Green Grove Gardens making way for special events center

October 12, 2007|By ASHLEY HARTMAN

GREENCASTLE, Pa. - Greencastle could have a new special events center as soon as Dec. 1 if construction goes as planned at Green Grove Gardens, according to one of the developers.

In June 2006, Green Grove Properties L.P. proposed a plan to create an events center called Green Grove Gardens on the farm at 1032 Buchanan Trail East in Greencastle.

The plan was approved about a year later by the Antrim Township Board of Supervisors. It is now zoned as community/commercial.

Jerry Martin, one of the developers of Green Grove Gardens, which is across from Long Lane Road on Pa. 16, said that for 15 years the land was used as an events center for weddings and concerts.


However, at the time, the land was zoned as agricultural, which did not allow it to be used for commercial events, according to Angela Garland, Antrim Township zoning officer and public works inspector.

Township officials shut down the site in 2004 due to safety concerns.

"We were notified of an event that went against zoning," Garland said. "Any time you have any type of property zoned agriculture/residential, you can't just open it to the public."

Garland said the driveway was inadequate because it was difficult to see oncoming traffic when exiting the property.

"This was the biggest concern - sight distance," Garland said.

Martin contends that he was told by an Antrim Township official that he could have up to 400 people on his property when it was zoned as agricultural.

"We had numerous weddings," Martin said. "We never had more than 300 to 400 people and whenever we had that (gospel) concert (in 2004) and had 1,000 people, that was a no-no."

"I had a gospel concert and (Antrim Township officials) came over and wanted to know how many people (were there)," Martin said. "I said 1,000 and they said I'd have to bring it up to code."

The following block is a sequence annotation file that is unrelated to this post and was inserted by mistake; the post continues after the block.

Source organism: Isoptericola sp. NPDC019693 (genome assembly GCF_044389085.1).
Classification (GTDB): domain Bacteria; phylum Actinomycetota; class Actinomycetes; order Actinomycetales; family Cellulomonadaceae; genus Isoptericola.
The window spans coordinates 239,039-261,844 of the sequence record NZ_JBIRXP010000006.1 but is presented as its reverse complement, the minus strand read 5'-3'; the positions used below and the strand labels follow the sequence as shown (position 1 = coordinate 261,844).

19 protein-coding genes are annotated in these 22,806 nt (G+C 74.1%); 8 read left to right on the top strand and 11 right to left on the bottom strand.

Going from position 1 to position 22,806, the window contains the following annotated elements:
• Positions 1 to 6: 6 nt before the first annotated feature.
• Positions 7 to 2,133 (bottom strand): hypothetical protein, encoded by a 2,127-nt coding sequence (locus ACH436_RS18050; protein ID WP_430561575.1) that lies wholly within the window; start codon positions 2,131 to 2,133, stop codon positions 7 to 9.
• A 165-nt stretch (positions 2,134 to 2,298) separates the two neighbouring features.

Garland said Martin was never told he could have that many people on his property when it was zoned as agricultural.

Once the zoning of the land was changed to community/commercial, Antrim Township required that the driveway meet nonresidential requirements per the township's code, according to Lynda Beckwith, a public works inspector for Antrim Township.

The land also required a public sewer and compliance with zoning, subdivision and land development ordinances, said Ben Thomas, township manager.

Martin is constructing a new paved entrance to the property and a parking lot that will hold 400 cars. Martin also is upgrading an existing building on the property for the events center and he said it is nearly finished.

In order to have access to Pa. 16 and construct an adequate driveway, Martin purchased 3 1/2 acres from Jay Meyers, a nearby resident. The new entrance, which will be 500 feet from the present driveway, will be constructed on the plot of land Martin bought from Meyers.

Since Pa. 16 is a state road, PennDOT required improvements to meet their specifications for the entrance to the facility.

"We have to put two turn lanes in because of the amount of people they are anticipating," Martin said of a right and left turn lane that PennDOT required be put on Pa. 16 by the developers.

Martin said the project will cost him several million dollars, including the cost of the improvement to Pa. 16.

"These type of facilities are needed in this area," Garland said.

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